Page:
On the runs: Peter Robinson says Haass talks issues such as flags, parades and past still need addressed
Published 03/03/2014 | 16:42
Divisions over flags, parades and dealing with the past still need to be addressed despite the secret letters revelations following the collapse of the Hyde Park prosecution, First Minister Peter Robinson has said.
The Ulster Unionists have dropped out of five-party talks aimed at resolving flashpoint issues left over from the peace process over the fall out from the John Downey controversy.
Peter Robinson said: "I believe that the issues that are raised by the Haass talks are issues that have to be dealt with.
"I don't believe that it is possible to reach any conclusions to the issues relating to the past until we have the inquiry outcomes.
"That does nothing to stop us looking at issues relating to parades or the commission to deal with flags and identity."
Former US diplomat Richard Haass chaired five-party talks on the issues but the dialogue ended without agreement before the New Year. Party leaders have continued talks since then.
Last week Ulster Unionist Party leader Mike Nesbitt said the process begun by Dr Haass and the party leaders' meetings to discuss his proposals are over because of Sinn Fein and "bad faith".
Mr Robinson told Stormont's Assembly "The whole purpose for us of the matters relating to the past was to ensure that there was access to justice for those who have not received justice for the loss of their family members.
"We need to be sure that everyone is susceptible to investigation, inquiry and prosecution."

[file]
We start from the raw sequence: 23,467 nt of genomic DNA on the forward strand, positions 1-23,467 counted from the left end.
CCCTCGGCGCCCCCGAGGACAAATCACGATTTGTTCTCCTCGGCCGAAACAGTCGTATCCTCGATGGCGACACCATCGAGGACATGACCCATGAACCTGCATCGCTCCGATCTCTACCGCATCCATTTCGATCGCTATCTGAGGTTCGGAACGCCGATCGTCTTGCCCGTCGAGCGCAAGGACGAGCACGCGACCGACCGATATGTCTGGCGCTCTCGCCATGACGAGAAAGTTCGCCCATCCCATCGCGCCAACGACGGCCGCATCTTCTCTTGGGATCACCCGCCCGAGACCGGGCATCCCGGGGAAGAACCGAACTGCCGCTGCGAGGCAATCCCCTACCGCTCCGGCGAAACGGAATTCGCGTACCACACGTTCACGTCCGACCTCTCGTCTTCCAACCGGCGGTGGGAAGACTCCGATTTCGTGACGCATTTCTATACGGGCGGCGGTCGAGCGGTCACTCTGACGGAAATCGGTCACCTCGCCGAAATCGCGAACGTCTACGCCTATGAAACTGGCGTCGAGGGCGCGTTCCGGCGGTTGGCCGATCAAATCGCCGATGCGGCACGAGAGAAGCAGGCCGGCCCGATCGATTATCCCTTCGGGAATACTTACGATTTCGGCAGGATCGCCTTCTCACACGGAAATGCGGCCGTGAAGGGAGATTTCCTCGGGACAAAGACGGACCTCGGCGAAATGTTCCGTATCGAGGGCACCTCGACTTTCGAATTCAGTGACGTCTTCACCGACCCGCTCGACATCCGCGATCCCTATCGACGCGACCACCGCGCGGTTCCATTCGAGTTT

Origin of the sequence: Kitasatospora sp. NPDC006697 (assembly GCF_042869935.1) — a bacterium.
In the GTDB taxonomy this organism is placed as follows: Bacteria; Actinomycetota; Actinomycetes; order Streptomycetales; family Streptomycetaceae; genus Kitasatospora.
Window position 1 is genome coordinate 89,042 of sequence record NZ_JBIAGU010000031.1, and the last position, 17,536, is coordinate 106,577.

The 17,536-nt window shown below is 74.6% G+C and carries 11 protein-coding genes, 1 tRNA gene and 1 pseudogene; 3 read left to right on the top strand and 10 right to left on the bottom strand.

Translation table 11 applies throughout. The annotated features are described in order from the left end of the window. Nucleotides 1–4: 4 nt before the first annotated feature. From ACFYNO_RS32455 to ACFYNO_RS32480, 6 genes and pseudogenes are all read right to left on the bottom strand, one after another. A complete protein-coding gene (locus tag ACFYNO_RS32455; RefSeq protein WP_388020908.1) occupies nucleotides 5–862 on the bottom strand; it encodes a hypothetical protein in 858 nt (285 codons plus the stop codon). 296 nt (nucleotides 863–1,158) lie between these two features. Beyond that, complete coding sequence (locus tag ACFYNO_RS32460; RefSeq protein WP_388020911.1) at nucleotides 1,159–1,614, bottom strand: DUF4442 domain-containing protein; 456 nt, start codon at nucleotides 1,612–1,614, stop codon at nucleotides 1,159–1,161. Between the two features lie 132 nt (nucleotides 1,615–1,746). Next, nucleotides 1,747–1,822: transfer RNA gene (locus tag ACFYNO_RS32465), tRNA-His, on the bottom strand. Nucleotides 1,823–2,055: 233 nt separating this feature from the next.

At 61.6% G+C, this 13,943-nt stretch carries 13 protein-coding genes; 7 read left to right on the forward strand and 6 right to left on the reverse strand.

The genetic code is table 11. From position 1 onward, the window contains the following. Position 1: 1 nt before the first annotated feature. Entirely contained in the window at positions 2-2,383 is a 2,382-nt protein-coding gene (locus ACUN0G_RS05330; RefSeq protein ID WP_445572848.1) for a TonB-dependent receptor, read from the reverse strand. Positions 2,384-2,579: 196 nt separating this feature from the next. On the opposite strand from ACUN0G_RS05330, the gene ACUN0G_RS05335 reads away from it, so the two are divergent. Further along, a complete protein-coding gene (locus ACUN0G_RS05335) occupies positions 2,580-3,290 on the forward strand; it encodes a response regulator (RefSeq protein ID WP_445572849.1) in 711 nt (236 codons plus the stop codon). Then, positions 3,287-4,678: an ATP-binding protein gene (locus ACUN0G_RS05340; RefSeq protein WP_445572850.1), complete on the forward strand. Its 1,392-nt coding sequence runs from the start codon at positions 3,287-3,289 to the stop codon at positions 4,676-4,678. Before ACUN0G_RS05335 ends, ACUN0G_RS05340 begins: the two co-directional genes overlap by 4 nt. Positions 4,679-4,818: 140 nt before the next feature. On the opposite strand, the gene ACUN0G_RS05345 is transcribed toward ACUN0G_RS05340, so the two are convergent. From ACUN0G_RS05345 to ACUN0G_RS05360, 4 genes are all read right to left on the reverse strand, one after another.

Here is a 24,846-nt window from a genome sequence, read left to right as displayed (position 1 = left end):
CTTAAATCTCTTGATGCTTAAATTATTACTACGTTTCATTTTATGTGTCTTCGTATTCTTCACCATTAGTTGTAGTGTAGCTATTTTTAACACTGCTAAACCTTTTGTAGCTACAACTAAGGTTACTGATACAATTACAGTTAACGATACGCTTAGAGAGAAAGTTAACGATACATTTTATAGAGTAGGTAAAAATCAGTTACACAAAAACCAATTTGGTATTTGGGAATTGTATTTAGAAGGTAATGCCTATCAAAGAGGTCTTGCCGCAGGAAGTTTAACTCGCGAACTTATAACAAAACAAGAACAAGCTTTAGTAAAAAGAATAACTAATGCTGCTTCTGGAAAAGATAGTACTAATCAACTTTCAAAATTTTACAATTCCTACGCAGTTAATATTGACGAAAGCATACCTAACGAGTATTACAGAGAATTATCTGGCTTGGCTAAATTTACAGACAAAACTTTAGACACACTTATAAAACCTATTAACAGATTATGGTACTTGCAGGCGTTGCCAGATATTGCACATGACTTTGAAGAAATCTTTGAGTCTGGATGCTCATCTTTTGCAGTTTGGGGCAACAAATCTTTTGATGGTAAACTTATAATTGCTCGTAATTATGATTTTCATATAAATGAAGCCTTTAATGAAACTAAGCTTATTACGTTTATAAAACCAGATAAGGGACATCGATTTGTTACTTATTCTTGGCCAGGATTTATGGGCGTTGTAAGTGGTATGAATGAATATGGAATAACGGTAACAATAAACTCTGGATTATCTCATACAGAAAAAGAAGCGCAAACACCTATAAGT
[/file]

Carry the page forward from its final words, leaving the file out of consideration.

Unionists have called for an extraordinary meeting of the Policing Board, which holds police to account.
DUP Stormont MLA Jonathan Craig said: "These are very grave and serious issues at stake and it is essential that the PSNI (Police Service of Northern Ireland) give a full and accurate account of their role in this saga.
"The disgraceful revelation that this so-called administrative scheme was being carried out behind the backs of almost everyone in Northern Ireland bar Sinn Fein has caused serious damage to public confidence.
"It is essential to the restoration of public confidence that the PSNI detail fully just what the nature of their involvement in this scheme has been.
"Furthermore, it is essential, in the context of devolution of policing and justice powers, that we establish under whose authority the PSNI were party to this administrative scheme?"
A spokeswoman for the Policing Board said: "A request for an extraordinary meeting has been received and is currently being considered."